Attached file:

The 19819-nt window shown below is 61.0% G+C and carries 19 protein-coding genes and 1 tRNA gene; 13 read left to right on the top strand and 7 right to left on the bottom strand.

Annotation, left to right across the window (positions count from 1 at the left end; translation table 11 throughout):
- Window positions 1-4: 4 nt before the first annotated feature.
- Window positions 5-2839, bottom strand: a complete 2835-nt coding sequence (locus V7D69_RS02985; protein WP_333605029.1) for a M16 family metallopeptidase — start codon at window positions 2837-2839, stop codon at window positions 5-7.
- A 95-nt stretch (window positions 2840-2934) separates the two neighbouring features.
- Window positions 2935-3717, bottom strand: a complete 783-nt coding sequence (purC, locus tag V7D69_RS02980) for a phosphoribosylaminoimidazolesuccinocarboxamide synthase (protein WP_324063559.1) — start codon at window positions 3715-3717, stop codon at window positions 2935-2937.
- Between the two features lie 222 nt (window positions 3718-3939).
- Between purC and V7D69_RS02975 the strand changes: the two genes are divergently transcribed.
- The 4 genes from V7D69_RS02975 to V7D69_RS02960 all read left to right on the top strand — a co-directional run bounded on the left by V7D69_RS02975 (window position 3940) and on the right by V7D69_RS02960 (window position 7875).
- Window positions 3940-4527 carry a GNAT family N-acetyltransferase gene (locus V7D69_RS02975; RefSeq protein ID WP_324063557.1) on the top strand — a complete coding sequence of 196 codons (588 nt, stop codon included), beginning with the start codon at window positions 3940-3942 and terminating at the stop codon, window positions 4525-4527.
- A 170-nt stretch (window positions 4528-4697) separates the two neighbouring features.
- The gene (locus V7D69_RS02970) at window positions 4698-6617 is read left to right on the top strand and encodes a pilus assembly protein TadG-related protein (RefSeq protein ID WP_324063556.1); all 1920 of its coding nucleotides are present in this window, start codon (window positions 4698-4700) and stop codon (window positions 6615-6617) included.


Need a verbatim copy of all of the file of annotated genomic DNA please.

The 19819-nt window shown below is 61.0% G+C and carries 19 protein-coding genes and 1 tRNA gene; 13 read left to right on the top strand and 7 right to left on the bottom strand.

Annotation, left to right across the window (positions count from 1 at the left end; translation table 11 throughout):
- Window positions 1-4: 4 nt before the first annotated feature.
- Window positions 5-2839, bottom strand: a complete 2835-nt coding sequence (locus V7D69_RS02985; protein WP_333605029.1) for a M16 family metallopeptidase — start codon at window positions 2837-2839, stop codon at window positions 5-7.
- A 95-nt stretch (window positions 2840-2934) separates the two neighbouring features.
- Window positions 2935-3717, bottom strand: a complete 783-nt coding sequence (purC, locus tag V7D69_RS02980) for a phosphoribosylaminoimidazolesuccinocarboxamide synthase (protein WP_324063559.1) — start codon at window positions 3715-3717, stop codon at window positions 2935-2937.
- Between the two features lie 222 nt (window positions 3718-3939).
- Between purC and V7D69_RS02975 the strand changes: the two genes are divergently transcribed.
- The 4 genes from V7D69_RS02975 to V7D69_RS02960 all read left to right on the top strand — a co-directional run bounded on the left by V7D69_RS02975 (window position 3940) and on the right by V7D69_RS02960 (window position 7875).
- Window positions 3940-4527 carry a GNAT family N-acetyltransferase gene (locus V7D69_RS02975; RefSeq protein ID WP_324063557.1) on the top strand — a complete coding sequence of 196 codons (588 nt, stop codon included), beginning with the start codon at window positions 3940-3942 and terminating at the stop codon, window positions 4525-4527.
- A 170-nt stretch (window positions 4528-4697) separates the two neighbouring features.
- The gene (locus V7D69_RS02970) at window positions 4698-6617 is read left to right on the top strand and encodes a pilus assembly protein TadG-related protein (RefSeq protein ID WP_324063556.1); all 1920 of its coding nucleotides are present in this window, start codon (window positions 4698-4700) and stop codon (window positions 6615-6617) included.